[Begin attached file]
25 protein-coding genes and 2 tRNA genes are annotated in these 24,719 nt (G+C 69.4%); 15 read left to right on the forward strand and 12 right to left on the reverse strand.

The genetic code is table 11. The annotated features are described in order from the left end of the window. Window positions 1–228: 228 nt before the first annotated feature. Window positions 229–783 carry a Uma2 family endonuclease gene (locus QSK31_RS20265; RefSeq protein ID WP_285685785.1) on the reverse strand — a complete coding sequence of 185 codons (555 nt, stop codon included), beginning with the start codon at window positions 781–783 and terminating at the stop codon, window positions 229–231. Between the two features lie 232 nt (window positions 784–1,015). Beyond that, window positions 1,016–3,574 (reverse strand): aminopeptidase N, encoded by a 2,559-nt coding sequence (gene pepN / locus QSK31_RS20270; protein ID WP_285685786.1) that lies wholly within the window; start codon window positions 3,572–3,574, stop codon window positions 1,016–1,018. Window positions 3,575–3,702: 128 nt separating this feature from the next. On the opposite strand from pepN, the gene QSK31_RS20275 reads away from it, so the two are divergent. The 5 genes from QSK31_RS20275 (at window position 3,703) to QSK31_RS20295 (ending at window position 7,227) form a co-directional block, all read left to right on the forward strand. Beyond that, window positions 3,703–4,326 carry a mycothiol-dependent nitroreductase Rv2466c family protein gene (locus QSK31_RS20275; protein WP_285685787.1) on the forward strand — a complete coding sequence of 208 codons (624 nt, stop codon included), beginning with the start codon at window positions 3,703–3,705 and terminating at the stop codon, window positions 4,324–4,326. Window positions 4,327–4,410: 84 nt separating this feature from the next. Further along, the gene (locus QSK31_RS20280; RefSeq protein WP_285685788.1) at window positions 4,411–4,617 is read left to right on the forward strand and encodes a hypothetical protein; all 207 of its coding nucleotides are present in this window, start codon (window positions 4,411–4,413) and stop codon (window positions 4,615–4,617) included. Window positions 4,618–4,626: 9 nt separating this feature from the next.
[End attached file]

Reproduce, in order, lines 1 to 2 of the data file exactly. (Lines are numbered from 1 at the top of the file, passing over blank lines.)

25 protein-coding genes and 2 tRNA genes are annotated in these 24,719 nt (G+C 69.4%); 15 read left to right on the forward strand and 12 right to left on the reverse strand.

The genetic code is table 11. The annotated features are described in order from the left end of the window. Window positions 1–228: 228 nt before the first annotated feature. Window positions 229–783 carry a Uma2 family endonuclease gene (locus QSK31_RS20265; RefSeq protein ID WP_285685785.1) on the reverse strand — a complete coding sequence of 185 codons (555 nt, stop codon included), beginning with the start codon at window positions 781–783 and terminating at the stop codon, window positions 229–231. Between the two features lie 232 nt (window positions 784–1,015). Beyond that, window positions 1,016–3,574 (reverse strand): aminopeptidase N, encoded by a 2,559-nt coding sequence (gene pepN / locus QSK31_RS20270; protein ID WP_285685786.1) that lies wholly within the window; start codon window positions 3,572–3,574, stop codon window positions 1,016–1,018. Window positions 3,575–3,702: 128 nt separating this feature from the next. On the opposite strand from pepN, the gene QSK31_RS20275 reads away from it, so the two are divergent. The 5 genes from QSK31_RS20275 (at window position 3,703) to QSK31_RS20295 (ending at window position 7,227) form a co-directional block, all read left to right on the forward strand. Beyond that, window positions 3,703–4,326 carry a mycothiol-dependent nitroreductase Rv2466c family protein gene (locus QSK31_RS20275; protein WP_285685787.1) on the forward strand — a complete coding sequence of 208 codons (624 nt, stop codon included), beginning with the start codon at window positions 3,703–3,705 and terminating at the stop codon, window positions 4,324–4,326. Window positions 4,327–4,410: 84 nt separating this feature from the next. Further along, the gene (locus QSK31_RS20280; RefSeq protein WP_285685788.1) at window positions 4,411–4,617 is read left to right on the forward strand and encodes a hypothetical protein; all 207 of its coding nucleotides are present in this window, start codon (window positions 4,411–4,413) and stop codon (window positions 4,615–4,617) included. Window positions 4,618–4,626: 9 nt separating this feature from the next.